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An excerpt from www.HouseOfNames.com archives copyright 2000 - 2016


All Irish surnames have a unique and often romantic meaning. The name Mangown originally appeared in Gaelic as O Mongain, which is derived from the word mongach, which means hairy.

Mangown Early Origins



The surname Mangown was first found in Connacht (Irish: Connachta, (land of the) descendants of Conn), where they held a family seat and styled as one of the Irish Clanns who were descendants of King Niall of the Nine Hostages. They were descended through Eochy Moyvane, to Niall Mor, his son, the great Niall of the Nine Hostages. Descended was O'Mongain the great chief of the Mangans whose territories included branches in Mayo, Connacht, Cork and Limerick.

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Mangown Spelling Variations


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Mangown Spelling Variations



Scribes and church officials, lacking today's standardized spelling rules, recorded names by how they were pronounced. This imprecise guide often led to the misleading result of one person's name being recorded under several different spellings. Numerous spelling variations of the surname Mangown are preserved in documents of the family history. The various spellings of the name that were found include O' Mongain (Gaelic), Mangan, Mongan, Mongin, Mungan, Mungen, Mongun, O'Mongan, O'Mongin, O'Mungen, O'Mongun, O'Mongun, O'Mangan and many more.

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Mangown Early History


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Mangown Early History



This web page shows only a small excerpt of our Mangown research. Another 165 words (12 lines of text) covering the years 1772, 1852 and 1803 are included under the topic Early Mangown History in all our PDF Extended History products and printed products wherever possible.

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Mangown Early Notables (pre 1700)


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Mangown Early Notables (pre 1700)



More information is included under the topic Early Mangown Notables in all our PDF Extended History products and printed products wherever possible.

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The Great Migration


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The Great Migration



A massive wave of Irish immigrants hit North America during the 19th century. Although many early Irish immigrants made a carefully planned decision to leave left Ireland for the promise of free land, by the 1840s immigrants were fleeing a famine stricken land in desperation. The condition of Ireland during the Great Potato Famine of the late 1840s can be attributed to a rapidly expanding population and English imperial policies. Those Irish families that arrived in North America were essential to its rapid social, industrial, and economic development. Passenger and immigration lists have revealed a number of early Irish immigrants bearing the name Mangown: John, Mary and Judy Mangan who arrived in New York State in 1853; Francis, Henry, James, John, Michael, Patrick, Thomas, and William Mangan, all arrived in Philadelphia, Pennsylvania between 1826 and 1868.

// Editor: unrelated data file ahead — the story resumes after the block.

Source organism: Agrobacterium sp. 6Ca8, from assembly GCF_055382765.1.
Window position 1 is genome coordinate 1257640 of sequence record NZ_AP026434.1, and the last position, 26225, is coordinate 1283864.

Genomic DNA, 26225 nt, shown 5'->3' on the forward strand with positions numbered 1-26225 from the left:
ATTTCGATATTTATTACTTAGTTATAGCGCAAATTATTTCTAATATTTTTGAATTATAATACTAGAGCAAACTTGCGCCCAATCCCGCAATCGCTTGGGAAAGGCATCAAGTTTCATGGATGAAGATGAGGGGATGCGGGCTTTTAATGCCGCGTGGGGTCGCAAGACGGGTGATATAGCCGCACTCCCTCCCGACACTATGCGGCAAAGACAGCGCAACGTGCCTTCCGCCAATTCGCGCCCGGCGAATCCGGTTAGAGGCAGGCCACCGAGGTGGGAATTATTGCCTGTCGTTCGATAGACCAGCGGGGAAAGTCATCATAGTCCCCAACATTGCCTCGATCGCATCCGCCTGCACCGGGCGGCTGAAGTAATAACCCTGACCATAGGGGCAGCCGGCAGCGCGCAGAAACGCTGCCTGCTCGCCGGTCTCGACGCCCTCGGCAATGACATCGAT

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Mangown Family Crest Products


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Mangown Family Crest Products




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See Also


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See Also




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Citations


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Citations



    Other References

    1. Sullivan, Sir Edward. The Book of Kells 3rd Edition. New York: Crescent Books, 1986. Print. (ISBN 0-517-61987-3).
    2. Grehan, Ida. Dictionary of Irish Family Names. Boulder: Roberts Rinehart, 1997. Print. (ISBN 1-57098-137-X).
    3. Matthews, John. Matthews' American Armoury and Blue Book. London: John Matthews, 1911. Print.
    4. Harris, Ruth-Ann and B. Emer O'Keefe. The Search for Missing Friends Irish Immigrant Advertisements Placed in the Boston Pilot Volume II 1851-1853. Boston, MA: New England Historic Genealogical Society, 1991. Print.
    5. O'Hart, John. Irish Pedigress 5th Edition in 2 Volumes. Baltimore: Genealogical Publishing, 1976. Print. (ISBN 0-8063-0737-4).
    6. Shaw, William A. Knights of England A Complete Record from the Earliest Time to the Present Day of the Knights of all the Orders of Chivalry in England, Scotland, Ireland and Knights Bachelors 2 Volumes. Baltimore: Genealogical Publishing. Print. (ISBN 080630443X).
    7. Colletta, John P. They Came In Ships. Salt Lake City: Ancestry, 1993. Print.
    8. Land Owners in Ireland. Genealogical Publishing. Print. (ISBN 0-8063-1203-3).
    9. Kennedy, Patrick. Kennedy's Book of Arms. Canterbury: Achievements, 1967. Print.
    10. Bullock, L.G. Historical Map of Ireland. Edinburgh: Bartholomew and Son, 1969. Print.
    11. ...

    The Mangown Family Crest was acquired from the Houseofnames.com archives. The Mangown Family Crest was drawn according to heraldic standards based on published blazons. We generally include the oldest published family crest once associated with each surname.

    This page was last modified on 9 July 2014 at 14:02.

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